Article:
What is the proper etiquette for tipping aboard a cruise ship?
How to Tip Aboard a Cruise Ship and to Whom
Let’s consider tipping in three versions. The automatic gratuity the cruise ship adds to your account statement, those white envelopes you hand out at the end of (or during) the voyage and paper money in singles and fives. I usually include a business card in the white envelope, writing “thank you” with both our names on the card.
- Cabin steward and table waiter team. They are getting a portion of the automatic gratuity, but you hand over white envelopes on one of the last two nights of the voyage. (Two nights early if you want to remind your tablemates what sophisticated people do.)
Why: You interact with them the most.
- Wine steward. It depends on the level of your interaction. Every receipt you sign for wine, beer or liquor likely has a service charge automatically added. I don’t use the additional gratuity line. You might put a couple of bucks into the folder when you sign the bill.
Why: You know that cash goes directly to them.
- The section captain in the dining room. They check on you periodically. Maybe they arranged a special order for you. They should get a white envelope.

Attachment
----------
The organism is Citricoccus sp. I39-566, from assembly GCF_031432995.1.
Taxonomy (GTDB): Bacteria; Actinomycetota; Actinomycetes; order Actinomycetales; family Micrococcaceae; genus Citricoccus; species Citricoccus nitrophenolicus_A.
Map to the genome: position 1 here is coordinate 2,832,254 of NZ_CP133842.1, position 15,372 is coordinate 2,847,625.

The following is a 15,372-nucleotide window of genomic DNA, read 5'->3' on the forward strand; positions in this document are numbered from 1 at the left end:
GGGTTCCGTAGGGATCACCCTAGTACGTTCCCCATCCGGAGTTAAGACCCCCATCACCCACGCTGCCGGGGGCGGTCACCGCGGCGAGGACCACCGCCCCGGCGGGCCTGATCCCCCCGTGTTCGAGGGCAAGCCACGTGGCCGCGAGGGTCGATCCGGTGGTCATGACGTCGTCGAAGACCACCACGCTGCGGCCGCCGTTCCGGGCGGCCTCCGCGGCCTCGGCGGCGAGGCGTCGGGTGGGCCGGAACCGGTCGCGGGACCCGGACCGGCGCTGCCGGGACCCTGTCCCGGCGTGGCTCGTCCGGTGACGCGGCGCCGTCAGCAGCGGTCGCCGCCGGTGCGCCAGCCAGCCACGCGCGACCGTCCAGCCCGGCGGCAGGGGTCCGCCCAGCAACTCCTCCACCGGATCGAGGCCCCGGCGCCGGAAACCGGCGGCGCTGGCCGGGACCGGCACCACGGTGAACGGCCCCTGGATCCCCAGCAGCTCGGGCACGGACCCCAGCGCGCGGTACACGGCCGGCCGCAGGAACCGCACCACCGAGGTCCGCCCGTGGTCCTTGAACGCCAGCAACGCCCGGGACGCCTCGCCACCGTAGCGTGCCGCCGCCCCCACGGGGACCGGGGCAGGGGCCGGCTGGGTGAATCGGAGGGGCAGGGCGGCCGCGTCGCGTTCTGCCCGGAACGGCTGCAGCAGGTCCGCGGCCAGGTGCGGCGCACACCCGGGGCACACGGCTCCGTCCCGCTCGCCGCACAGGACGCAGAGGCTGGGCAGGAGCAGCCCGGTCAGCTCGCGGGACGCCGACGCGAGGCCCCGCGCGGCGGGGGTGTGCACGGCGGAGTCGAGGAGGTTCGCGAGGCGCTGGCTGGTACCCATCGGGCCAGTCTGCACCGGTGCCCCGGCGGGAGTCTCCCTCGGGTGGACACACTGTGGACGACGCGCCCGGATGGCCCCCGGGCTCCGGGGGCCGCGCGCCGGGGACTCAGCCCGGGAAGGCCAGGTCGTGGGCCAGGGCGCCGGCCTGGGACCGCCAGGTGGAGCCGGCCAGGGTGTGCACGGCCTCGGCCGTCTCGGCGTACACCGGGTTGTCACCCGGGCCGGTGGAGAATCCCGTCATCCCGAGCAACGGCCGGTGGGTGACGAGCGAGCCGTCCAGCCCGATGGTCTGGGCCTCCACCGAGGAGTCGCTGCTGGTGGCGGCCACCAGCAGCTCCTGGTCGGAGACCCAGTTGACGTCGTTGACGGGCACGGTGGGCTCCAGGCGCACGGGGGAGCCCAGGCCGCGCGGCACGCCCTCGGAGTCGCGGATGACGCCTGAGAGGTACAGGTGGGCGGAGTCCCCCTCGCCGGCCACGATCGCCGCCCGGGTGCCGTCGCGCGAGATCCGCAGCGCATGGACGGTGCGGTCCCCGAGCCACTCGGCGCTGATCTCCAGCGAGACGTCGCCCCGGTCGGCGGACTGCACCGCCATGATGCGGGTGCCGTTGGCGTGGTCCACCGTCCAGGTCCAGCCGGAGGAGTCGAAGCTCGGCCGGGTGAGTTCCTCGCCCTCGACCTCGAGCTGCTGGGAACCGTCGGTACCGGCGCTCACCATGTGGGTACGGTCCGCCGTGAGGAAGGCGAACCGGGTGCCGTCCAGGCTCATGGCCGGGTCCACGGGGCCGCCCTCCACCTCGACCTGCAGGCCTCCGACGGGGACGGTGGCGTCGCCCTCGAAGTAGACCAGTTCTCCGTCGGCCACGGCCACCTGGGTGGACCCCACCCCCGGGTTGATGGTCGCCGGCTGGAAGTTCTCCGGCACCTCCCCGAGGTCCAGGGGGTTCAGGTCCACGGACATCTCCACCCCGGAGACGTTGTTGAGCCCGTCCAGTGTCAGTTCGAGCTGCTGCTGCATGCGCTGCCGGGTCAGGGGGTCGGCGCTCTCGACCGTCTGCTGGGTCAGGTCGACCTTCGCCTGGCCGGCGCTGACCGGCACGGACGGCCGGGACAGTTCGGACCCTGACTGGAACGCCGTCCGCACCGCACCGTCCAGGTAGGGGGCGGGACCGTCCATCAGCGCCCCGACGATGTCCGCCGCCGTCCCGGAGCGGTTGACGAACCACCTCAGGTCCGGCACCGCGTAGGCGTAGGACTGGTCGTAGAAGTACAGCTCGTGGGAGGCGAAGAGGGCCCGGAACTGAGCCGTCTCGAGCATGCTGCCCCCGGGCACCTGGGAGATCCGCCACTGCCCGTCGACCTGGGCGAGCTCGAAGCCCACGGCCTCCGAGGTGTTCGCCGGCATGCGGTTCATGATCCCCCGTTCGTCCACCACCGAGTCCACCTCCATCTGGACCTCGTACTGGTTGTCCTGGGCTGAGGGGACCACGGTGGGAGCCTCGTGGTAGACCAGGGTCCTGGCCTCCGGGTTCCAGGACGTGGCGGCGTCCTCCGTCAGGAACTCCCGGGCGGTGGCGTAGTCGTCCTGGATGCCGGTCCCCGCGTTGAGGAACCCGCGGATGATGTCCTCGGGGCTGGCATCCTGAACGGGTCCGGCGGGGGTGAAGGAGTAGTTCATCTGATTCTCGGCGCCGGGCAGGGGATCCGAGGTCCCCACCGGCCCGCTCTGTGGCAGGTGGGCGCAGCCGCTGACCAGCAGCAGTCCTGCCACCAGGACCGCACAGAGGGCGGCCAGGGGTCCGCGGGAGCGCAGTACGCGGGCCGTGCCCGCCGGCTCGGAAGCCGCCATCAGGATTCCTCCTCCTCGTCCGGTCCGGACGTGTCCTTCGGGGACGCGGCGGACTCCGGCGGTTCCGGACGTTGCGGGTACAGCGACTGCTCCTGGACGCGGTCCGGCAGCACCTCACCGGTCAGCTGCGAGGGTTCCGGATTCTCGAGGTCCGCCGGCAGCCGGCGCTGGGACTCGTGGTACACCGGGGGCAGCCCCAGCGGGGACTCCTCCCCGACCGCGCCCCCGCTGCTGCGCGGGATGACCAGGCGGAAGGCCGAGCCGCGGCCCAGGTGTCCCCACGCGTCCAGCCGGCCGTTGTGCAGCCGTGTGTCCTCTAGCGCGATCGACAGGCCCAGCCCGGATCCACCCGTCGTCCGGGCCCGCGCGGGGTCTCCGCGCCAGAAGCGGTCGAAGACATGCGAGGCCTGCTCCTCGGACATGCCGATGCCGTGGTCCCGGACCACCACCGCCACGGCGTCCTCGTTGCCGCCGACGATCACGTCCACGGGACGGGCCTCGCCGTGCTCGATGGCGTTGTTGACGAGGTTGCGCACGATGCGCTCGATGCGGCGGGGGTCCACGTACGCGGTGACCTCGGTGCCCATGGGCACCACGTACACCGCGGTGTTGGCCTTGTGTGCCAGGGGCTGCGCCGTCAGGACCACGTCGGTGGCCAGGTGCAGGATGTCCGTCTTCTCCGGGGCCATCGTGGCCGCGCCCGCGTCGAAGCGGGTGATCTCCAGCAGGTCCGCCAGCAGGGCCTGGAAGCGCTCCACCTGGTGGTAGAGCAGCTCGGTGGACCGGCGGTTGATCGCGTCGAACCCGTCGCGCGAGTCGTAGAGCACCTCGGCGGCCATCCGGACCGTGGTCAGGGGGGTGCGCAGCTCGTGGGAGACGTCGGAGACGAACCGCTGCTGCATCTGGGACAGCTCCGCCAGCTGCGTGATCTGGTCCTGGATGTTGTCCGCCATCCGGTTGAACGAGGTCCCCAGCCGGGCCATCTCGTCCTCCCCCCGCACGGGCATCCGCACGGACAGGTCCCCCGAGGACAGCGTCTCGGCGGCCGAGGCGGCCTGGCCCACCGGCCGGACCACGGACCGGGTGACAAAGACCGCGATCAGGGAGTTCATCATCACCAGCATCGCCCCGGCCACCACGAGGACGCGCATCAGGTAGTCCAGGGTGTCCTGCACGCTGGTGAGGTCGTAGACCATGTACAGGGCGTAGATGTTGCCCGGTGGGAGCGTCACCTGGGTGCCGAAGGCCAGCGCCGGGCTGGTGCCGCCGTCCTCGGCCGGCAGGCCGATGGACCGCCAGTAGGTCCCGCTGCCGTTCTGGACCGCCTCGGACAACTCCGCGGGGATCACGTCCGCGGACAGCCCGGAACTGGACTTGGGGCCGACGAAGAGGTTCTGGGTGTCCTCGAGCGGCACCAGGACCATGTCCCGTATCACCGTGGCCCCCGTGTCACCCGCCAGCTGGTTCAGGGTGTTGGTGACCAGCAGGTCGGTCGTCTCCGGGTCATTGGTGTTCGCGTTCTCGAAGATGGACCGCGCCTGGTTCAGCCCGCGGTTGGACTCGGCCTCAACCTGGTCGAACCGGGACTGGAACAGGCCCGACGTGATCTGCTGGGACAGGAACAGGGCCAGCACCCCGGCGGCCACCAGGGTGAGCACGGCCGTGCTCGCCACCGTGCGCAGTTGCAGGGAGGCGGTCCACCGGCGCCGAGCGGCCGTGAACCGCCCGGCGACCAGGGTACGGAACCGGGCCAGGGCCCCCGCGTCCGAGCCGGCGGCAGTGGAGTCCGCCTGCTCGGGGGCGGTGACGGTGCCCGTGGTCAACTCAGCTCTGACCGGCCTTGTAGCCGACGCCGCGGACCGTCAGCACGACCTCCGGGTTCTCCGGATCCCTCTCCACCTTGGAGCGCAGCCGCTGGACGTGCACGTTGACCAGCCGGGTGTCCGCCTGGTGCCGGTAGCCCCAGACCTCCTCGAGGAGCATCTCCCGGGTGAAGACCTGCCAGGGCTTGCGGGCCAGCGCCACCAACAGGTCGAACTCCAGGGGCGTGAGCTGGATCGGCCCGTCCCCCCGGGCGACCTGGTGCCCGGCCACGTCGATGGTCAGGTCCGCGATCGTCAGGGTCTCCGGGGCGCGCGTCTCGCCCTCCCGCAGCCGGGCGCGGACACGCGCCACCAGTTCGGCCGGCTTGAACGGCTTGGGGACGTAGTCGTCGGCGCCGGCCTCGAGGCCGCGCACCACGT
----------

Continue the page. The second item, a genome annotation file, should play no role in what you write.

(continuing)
Why: You are building long term relationships. They might move up the ladder or from ship to ship within the fleet. They probably remember who is a tipper. On your next voyage, they will probably find you and welcome you back.
- Maître d’. The person in charge of the dining room. Once again, you are investing for the future. They determine seating in terms of table location. They likely have a say when seating at officer tables is organized.
Why: Again, you are investing for the future.
- If you have a favorite and they take care of you, hand over a white envelope or add a couple of singles when paying for your drink.
Why: It’s just like home.
- Night steward. Someone looks after your cabin at night. As you return in the evenings, figure out who they are. Towards the end of the trip, surprise them with a white envelope.
Why: They are almost invisible. Few people even know they are on duty.
- Ship’s officers. They don’t get tipped. If you become friends and see them trip after trip, a bottle of wine or a box of chocolates is a nice way to remember them, assuming this is consistent with rules of the cruise line.
Why: Their compensation is totally different. Back home, you would tip your waiter and the maître d’, but not the restaurant owner.
Story courtesy of Bryce Sanders.